David Walker, former U.S. comptroller general, has made it his mission to call attention to how current spending patterns could hurt future generations. He rails against the budget deficit and speaks out in favor of spending controls. Now, as head of the Peter G. Peterson Foundation, Walker continues to urge politicians to make programs such as Social Security and Medicare sustainable. U.S. News spoke with Walker about the future of Social Security. Excerpts:
Is the Social Security program fair to younger workers?
Clearly, Social Security is a system that has matured compared to what it started out as. When Social Security was first put in, the people who were the first beneficiaries didn't end up paying a lot for their benefits, so they got a great return on their investment. As the system has matured, as the ratio of workers to retirees has declined, then obviously the rate of return that you get on your contributions has also declined.
But the way to look at it, rather than young versus old, is really income level. The Social Security system is designed to provide a better deal for workers who make less money because the replacement ratio that you receive compared to your earnings is much higher for lower-income workers than it is for higher-income workers.
So it sounds unfair to both younger workers and higher-income workers.
Social Security is not an investment program. You shouldn't look at it as a rate of return. It's intended to provide a safety net of retirement income. By definition, it's structured so lower-wage workers will get a higher relative benefit. So, by definition, there's an element of transfer payment.
When people look at it as, "Give me the money, I'll invest and do better," it depends on what your income level is. Middle and upper incomes would do better because it would eliminate the subsidy to the lower income. But that's not what the program is. I hear young people saying, "I'm not getting a good deal." That's technically right, but it doesn't reflect the nature of what Social Security is.
So does anything need to change?
My personal view is we have to recognize the reality that only 50 percent of full-time workers have a pension plan, and it's been stuck at that level for four years. Among those who have it, the majority now rely on defined contribution plans, where the risk is borne by the individual and the benefit is uncertain because it can be subject to significant changes, especially if it's near retirement. Combined with a lower savings rate, it means we need to reform Social Security to make it more solvent, sustainable, and secure.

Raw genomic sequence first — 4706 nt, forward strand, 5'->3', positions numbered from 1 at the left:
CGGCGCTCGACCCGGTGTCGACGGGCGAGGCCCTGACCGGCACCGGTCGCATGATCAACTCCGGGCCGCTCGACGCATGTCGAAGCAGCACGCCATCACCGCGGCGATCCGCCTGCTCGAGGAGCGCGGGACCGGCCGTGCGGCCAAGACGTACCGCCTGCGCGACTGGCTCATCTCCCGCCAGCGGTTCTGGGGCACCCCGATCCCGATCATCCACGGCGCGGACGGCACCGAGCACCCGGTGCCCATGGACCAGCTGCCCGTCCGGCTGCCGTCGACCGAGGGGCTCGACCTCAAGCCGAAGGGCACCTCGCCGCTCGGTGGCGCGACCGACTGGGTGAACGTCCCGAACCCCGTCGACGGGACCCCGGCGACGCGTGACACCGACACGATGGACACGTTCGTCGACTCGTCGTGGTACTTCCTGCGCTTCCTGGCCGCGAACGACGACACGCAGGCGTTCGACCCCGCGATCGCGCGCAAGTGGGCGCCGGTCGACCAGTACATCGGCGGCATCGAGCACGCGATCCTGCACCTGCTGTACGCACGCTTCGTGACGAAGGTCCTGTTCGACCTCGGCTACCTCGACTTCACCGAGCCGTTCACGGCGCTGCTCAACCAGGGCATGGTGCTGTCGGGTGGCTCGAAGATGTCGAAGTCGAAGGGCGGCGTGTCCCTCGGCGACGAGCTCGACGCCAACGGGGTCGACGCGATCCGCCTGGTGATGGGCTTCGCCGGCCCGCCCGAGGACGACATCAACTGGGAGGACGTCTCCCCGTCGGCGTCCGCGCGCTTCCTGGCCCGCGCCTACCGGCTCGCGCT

What changes should be made?
We should consider adding on top [of Social Security] a supplement—an automatic individual savings account that people would be able to have to supplement their retirement income. It could come with death benefits that they possibly pass on to their heirs. It would also encourage people to work longer.
Who would manage that savings account? The government?
One option could be the government. Other options could be through employers. It would have to be through preapproved arrangements to meet certain minimum standards, such as a certain number of investment options and certain types of information to help them make more informed decisions. For example, the Thrift Savings Plan [for federal employees] benefits from economies of scale. It keeps fees and other charges very low. It provides a range of information to people that are covered to help them help themselves make informed decisions for retirement.
How would that be different from 401(k)'s?
First, only 50 percent of the full-time workforce has the opportunity to participate in a pension plan. This would be for everybody. Second, in the case of the 401(k) plan, it is optional. Even if you have an opportunity to participate, you don't have to. I'm talking about an automatic deduction from your pay. Third, in the case of a 401(k) plan, you don't have a standard number of options or standard amount of information, so you could be in a plan that could have unlimited options or be extremely limited. Also, in the case of a 401(k) plan, you're not required to take that money in annuity form. You could get a lump sum, and a lot of people do that, so when they end up changing jobs, they end up spending that money rather than preserving it for retirement, so there's a lot of leakage.
There's an old saying my mom taught me: Once you touch the money, you will spend the money. History has shown [that] if we have automatic enrollment or deductions for charitable contributions, you end up generating more money. People are more likely to be able to sustain that because they don't touch the money. Nowadays, it's a matter of how quickly you spend it and if you spend it more than once through credit cards.
You've said we could resolve Social Security within a year. How?
There's broad-based agreement as to the major elements of what's needed for Social Security reform: to strengthen the benefit for people near the poverty level; to provide less replacement income for middle- and upper-income workers; to gradually increase the retirement eligibility ages in installments over time to encourage people to work longer and to index those ages to increases in life expectancy; to increase the taxable wage base cap. The Social Security tax is the most regressive tax that we have. Other changes include to possibly consider a very modest modification to the post-retirement cost-of-living increase and to consider an add-on supplemental savings account.
If you did all of those things, you could provide for a solvent, sustainable, more savings-oriented Social Security system indefinitely.